James Gargasoulas faces court in 2018 over the Bourke St killings. Picture: AAP Image
James Gargasoulas faces court in 2018 over the Bourke St killings. Picture: AAP Image

Inside jail ‘hell’ with Victoria’s worst murderers

A transgender woman has told of her 56 days of "hell" locked up next to some of the state's worst killers in a Corrections blunder she says has left her mentally scarred.

The vulnerable 36-year-old woman, who did not want to be identified, found herself caged between James Gargasoulas and Jaymes Todd as they shared graphic stories about their horrific killings.

Gargasoulas, 29, is serving a life sentence with no chance at parole until he is in his 70s following his Bourke St car rampage that killed six people in January 2017.

Todd, 19, is awaiting sentence after pleading guilty to the murder and rape of comedian Eurydice Dixon as she walked home in Carlton North in June last year.

Jaymes Todd, right, escorted by police. Picture: AAP Image/David Crosling
Jaymes Todd, right, escorted by police. Picture: AAP Image/David Crosling

In stark comparison, the woman had been arrested on a warrant after she failed to attend court for obtaining financial advantage by deception, drug possession and shop theft.

"They've taken people's lives," she told the Herald Sun. "I stole some makeup and didn't pay my cab fare. I should never have been exposed to all of this.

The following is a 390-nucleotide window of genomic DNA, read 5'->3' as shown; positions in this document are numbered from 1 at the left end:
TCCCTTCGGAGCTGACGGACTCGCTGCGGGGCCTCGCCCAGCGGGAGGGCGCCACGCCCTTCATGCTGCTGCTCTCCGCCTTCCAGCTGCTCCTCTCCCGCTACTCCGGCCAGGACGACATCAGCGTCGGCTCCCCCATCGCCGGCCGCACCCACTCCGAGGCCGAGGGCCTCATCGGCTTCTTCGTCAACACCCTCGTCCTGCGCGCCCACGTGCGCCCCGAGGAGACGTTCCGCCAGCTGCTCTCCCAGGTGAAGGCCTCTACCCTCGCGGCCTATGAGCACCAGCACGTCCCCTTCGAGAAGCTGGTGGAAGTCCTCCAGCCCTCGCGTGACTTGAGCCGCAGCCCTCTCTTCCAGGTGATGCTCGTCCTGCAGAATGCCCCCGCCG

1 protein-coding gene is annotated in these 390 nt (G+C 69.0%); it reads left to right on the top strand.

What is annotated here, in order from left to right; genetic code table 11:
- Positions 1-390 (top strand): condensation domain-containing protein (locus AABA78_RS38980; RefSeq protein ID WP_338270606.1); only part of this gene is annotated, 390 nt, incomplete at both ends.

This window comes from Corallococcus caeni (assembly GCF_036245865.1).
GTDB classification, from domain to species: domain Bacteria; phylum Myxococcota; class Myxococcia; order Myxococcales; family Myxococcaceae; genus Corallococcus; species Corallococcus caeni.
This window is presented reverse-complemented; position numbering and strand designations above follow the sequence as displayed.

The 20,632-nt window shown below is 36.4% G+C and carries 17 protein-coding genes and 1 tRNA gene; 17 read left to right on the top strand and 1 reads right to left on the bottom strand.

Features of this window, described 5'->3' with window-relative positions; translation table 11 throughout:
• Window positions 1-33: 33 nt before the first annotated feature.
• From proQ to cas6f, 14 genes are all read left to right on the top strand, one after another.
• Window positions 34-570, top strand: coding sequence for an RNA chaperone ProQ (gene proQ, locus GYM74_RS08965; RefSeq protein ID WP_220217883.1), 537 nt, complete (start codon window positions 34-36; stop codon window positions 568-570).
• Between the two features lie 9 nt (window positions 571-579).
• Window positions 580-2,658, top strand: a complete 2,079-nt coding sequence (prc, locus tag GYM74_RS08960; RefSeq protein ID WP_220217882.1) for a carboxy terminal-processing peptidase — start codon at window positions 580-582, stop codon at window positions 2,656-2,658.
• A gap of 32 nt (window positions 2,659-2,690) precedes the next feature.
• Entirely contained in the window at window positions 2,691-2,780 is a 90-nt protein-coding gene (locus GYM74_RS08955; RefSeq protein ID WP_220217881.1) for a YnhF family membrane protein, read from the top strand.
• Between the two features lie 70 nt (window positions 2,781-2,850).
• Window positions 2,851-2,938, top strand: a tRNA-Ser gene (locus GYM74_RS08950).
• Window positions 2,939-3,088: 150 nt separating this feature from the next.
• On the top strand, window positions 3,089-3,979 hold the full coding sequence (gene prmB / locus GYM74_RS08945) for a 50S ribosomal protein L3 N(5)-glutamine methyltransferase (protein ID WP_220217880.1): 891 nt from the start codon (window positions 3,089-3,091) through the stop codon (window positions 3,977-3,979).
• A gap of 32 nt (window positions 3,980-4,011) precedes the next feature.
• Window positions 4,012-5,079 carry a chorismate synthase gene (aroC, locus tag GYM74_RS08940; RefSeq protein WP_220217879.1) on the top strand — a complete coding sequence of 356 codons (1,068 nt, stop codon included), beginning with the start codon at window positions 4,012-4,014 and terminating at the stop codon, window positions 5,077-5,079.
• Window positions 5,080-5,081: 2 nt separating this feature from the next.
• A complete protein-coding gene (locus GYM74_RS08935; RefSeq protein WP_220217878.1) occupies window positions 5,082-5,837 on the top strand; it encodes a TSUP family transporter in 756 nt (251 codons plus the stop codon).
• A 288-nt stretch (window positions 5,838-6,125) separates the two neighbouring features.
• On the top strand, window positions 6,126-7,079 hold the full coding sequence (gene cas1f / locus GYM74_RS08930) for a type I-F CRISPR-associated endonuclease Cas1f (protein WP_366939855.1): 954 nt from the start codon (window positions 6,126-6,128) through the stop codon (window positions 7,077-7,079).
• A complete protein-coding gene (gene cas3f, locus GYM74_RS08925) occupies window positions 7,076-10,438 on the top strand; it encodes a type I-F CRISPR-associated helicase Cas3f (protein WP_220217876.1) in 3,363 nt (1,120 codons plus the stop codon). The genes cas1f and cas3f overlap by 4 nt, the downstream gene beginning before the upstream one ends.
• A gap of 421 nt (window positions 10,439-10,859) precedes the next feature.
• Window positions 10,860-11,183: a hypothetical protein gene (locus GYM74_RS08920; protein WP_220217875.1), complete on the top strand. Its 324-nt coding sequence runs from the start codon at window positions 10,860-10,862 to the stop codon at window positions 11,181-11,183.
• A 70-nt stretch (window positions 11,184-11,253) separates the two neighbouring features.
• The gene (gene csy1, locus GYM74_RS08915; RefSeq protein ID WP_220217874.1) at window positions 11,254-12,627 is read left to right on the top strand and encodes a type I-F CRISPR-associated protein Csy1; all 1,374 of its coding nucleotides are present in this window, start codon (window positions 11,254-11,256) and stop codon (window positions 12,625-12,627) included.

"They were both banging on my walls and talking about what they did.

"It really was hell. Gargasoulas introduced himself saying 'I'm the Bourke St killer'."

She spent from June 21 to August 15 last year in solitary confinement beside Gargasoulas at Melbourne Assessment Prison. Todd was only in the unit for two days.

She is speaking out now as she battles with her deteriorating mental health in a push for prison policies and procedures for transgender inmates to be overhauled.

"This should never have happened to me," she said. "The justice system needs to change its policies so this doesn't happen to anyone else."

Eurydice Dixon was murdered by Todd. Picture: AAP Image
Eurydice Dixon was murdered by Todd. Picture: AAP Image

Letters of complaint to prison bosses had fallen on deaf ears, she said.

"I don't want compensation. All I want is an apology," she said.

Born a male, she has identified as a woman since 2001 when she started taking hormone replacement therapy drugs. In 2005, she had breast augmentation surgery.

She said she should have been remanded at the women-only Dame Phyllis Frost Centre.

But prison policies that focus on eliminating risks to all inmates, including her, meant she had to undergo blood tests to confirm she was on hormone therapy drugs and assess her reproductive functionality before she could go there.

She initially refused to have the tests because of a fear of needles.

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Prison documents revealed the sentence management panel, which is required to see transgender prisoners on their arrival, considered the best placement option for her was to remain in the protection unit for her own safety.

The Department of Justice and Community Safety said it was unable to comment on the placement of individual prisoners.

But it said the safety and welfare of the individual prisoner, and of other prisoners, "is always the paramount consideration" when determining their placement in the prison system.

rebekah.cavanagh@news.com.au